Groundbreaking International Campaign Seeks Justice and Reparation for Women and Girl Survivor of Wartime Sexual ViolenceFriday, July 23 2010
Canadian-led campaign unites women's organizations on six continents
TORONTO - Women and girls who suffer acts of sexual violence in times of conflict are too often forced to endure the stigma, prejudice and exclusion that accompany being labelled a victim of such crimes by their societies. Changing these attitudes and ensuring women and girl survivors are provided with adequate reparation and remedy needed to rebuild their lives and communities is the focus of a new international campaign led by the Rights & Democracy-based Coalition for Women's Human Rights in Conflict Situations.
This groundbreaking campaign aims to correct the systemic flaws of national truth and reconciliation initiatives and existing reparation schemes and to inform those being developed by the International Criminal Court.
The campaign and its Nairobi Declaration were introduced Thursday, May
17 at a press conference co-organized by the Coalition and the Women's Legal Education and Action Fund. The event heard from leading women's
rights advocates and Coalition members from Sierra Leone, Peru and Canada, including:
- Rosalyn McCarthy, national Chairperson of the Women's Forum, Sierra Leone. Rosalyn McCarthy is a founding member of the Mano River Women's Peace Network and served as a prominent contributor to the Truth and Reconciliation Commission process in Sierra Leone.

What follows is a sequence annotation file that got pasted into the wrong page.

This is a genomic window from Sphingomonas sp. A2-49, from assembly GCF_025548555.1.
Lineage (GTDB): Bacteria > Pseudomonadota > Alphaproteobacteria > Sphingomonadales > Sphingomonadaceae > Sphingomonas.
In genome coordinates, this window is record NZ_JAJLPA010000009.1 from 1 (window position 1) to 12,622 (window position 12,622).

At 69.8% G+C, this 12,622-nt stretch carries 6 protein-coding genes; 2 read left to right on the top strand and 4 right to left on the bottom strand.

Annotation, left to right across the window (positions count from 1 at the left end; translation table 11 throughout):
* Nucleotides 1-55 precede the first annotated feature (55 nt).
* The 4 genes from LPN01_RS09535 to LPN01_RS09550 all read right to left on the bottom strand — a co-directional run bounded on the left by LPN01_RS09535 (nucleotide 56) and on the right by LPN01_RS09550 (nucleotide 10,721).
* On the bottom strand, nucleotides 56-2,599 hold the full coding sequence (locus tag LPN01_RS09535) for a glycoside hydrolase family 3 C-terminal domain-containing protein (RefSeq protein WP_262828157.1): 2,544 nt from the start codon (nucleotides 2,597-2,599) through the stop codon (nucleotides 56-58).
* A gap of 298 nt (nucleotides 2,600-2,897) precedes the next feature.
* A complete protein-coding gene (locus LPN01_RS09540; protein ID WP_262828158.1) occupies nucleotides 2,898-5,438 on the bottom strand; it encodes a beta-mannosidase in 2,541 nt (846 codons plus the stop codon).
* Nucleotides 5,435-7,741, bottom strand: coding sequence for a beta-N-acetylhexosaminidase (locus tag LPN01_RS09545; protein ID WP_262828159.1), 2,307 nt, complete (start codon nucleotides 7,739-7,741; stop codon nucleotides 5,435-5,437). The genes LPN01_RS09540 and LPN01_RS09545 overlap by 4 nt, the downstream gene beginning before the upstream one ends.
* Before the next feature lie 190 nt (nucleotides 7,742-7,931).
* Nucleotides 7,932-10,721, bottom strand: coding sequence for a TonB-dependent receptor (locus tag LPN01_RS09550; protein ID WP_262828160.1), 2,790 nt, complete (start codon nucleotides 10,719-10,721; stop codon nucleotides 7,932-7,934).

- Diana Avila Paulette, Executive Director of Project Counseling Service, Peru. Diana Avila Paulette is a journalist and human rights advocate dedicated to supporting and protecting displaced people, refugees and others affected by political violence in Latin America.
- Sonia R.M. Kambie-Kabbia, Mano River Women's Peace Network, Sierra Leone. Sonia Kambie-Kabbia works with the disadvantaged, less fortunate and vulnerable in communities, especially amputees, street kids and youths, rape victims, drug addicts, women and girls in legal crisis.
- Gladys Canales Martinez, Vice-Chair, Association of Innocent Persons Released, Peru. Gladys Canales Martinez was incarcerated under Peru's Antiterrorist Law. After 8 years of unjust imprisonment characterized by torture and harassment, she was proved innocent and pardoned.
- Fiona Sampson, Director of Litigation, Women's Legal Education and Action Fund, Toronto
- Mary Eberts, Counsel, Native Women's Association of Canada, Toronto
- Ariane Brunet, Coordinator, Coalition for Women's Human Rights in Conflict Situations, and Women's Rights Coordinator, Rights & Democracy, Montreal
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